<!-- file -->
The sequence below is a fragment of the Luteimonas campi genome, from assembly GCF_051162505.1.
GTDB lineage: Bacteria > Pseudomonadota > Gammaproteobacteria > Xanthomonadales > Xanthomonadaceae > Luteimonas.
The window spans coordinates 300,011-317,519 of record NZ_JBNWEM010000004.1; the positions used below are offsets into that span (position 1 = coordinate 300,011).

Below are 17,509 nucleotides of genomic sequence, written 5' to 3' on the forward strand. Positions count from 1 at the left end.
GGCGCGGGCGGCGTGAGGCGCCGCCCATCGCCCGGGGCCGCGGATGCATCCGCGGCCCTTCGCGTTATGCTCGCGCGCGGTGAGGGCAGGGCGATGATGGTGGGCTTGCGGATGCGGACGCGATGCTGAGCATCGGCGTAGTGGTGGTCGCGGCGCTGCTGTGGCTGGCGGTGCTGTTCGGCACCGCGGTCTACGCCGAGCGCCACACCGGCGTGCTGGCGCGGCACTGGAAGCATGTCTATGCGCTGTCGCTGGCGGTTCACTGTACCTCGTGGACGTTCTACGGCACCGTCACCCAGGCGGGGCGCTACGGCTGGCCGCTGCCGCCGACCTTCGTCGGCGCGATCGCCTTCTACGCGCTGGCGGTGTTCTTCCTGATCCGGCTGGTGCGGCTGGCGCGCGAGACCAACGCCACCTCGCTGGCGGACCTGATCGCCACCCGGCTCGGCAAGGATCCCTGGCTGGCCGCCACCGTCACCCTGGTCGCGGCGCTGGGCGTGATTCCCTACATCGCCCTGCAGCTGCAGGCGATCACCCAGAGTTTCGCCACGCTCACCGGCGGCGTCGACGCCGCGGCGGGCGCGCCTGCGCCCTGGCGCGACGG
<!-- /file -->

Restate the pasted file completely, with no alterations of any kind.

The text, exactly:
The sequence below is a fragment of the Luteimonas campi genome, from assembly GCF_051162505.1.
GTDB lineage: Bacteria > Pseudomonadota > Gammaproteobacteria > Xanthomonadales > Xanthomonadaceae > Luteimonas.
The window spans coordinates 300,011-317,519 of record NZ_JBNWEM010000004.1; the positions used below are offsets into that span (position 1 = coordinate 300,011).

Below are 17,509 nucleotides of genomic sequence, written 5' to 3' on the forward strand. Positions count from 1 at the left end.
GGCGCGGGCGGCGTGAGGCGCCGCCCATCGCCCGGGGCCGCGGATGCATCCGCGGCCCTTCGCGTTATGCTCGCGCGCGGTGAGGGCAGGGCGATGATGGTGGGCTTGCGGATGCGGACGCGATGCTGAGCATCGGCGTAGTGGTGGTCGCGGCGCTGCTGTGGCTGGCGGTGCTGTTCGGCACCGCGGTCTACGCCGAGCGCCACACCGGCGTGCTGGCGCGGCACTGGAAGCATGTCTATGCGCTGTCGCTGGCGGTTCACTGTACCTCGTGGACGTTCTACGGCACCGTCACCCAGGCGGGGCGCTACGGCTGGCCGCTGCCGCCGACCTTCGTCGGCGCGATCGCCTTCTACGCGCTGGCGGTGTTCTTCCTGATCCGGCTGGTGCGGCTGGCGCGCGAGACCAACGCCACCTCGCTGGCGGACCTGATCGCCACCCGGCTCGGCAAGGATCCCTGGCTGGCCGCCACCGTCACCCTGGTCGCGGCGCTGGGCGTGATTCCCTACATCGCCCTGCAGCTGCAGGCGATCACCCAGAGTTTCGCCACGCTCACCGGCGGCGTCGACGCCGCGGCGGGCGCGCCTGCGCCCTGGCGCGACGG